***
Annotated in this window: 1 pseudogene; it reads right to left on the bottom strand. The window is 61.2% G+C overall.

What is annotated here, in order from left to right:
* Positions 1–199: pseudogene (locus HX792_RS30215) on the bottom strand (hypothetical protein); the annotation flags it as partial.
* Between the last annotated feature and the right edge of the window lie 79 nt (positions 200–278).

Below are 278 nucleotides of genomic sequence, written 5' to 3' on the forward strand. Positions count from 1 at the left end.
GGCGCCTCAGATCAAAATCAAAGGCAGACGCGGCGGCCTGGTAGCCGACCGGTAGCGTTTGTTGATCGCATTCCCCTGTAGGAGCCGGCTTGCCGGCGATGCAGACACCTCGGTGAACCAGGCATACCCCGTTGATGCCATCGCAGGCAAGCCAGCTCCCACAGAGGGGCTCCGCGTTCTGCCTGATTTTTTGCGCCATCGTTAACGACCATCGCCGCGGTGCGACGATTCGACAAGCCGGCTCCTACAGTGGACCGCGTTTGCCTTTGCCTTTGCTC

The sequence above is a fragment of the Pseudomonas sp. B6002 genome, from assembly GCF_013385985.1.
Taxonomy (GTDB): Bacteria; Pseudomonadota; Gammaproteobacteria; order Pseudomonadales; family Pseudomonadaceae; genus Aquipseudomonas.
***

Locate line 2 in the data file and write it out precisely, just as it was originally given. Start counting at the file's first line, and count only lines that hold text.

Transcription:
What is annotated here, in order from left to right: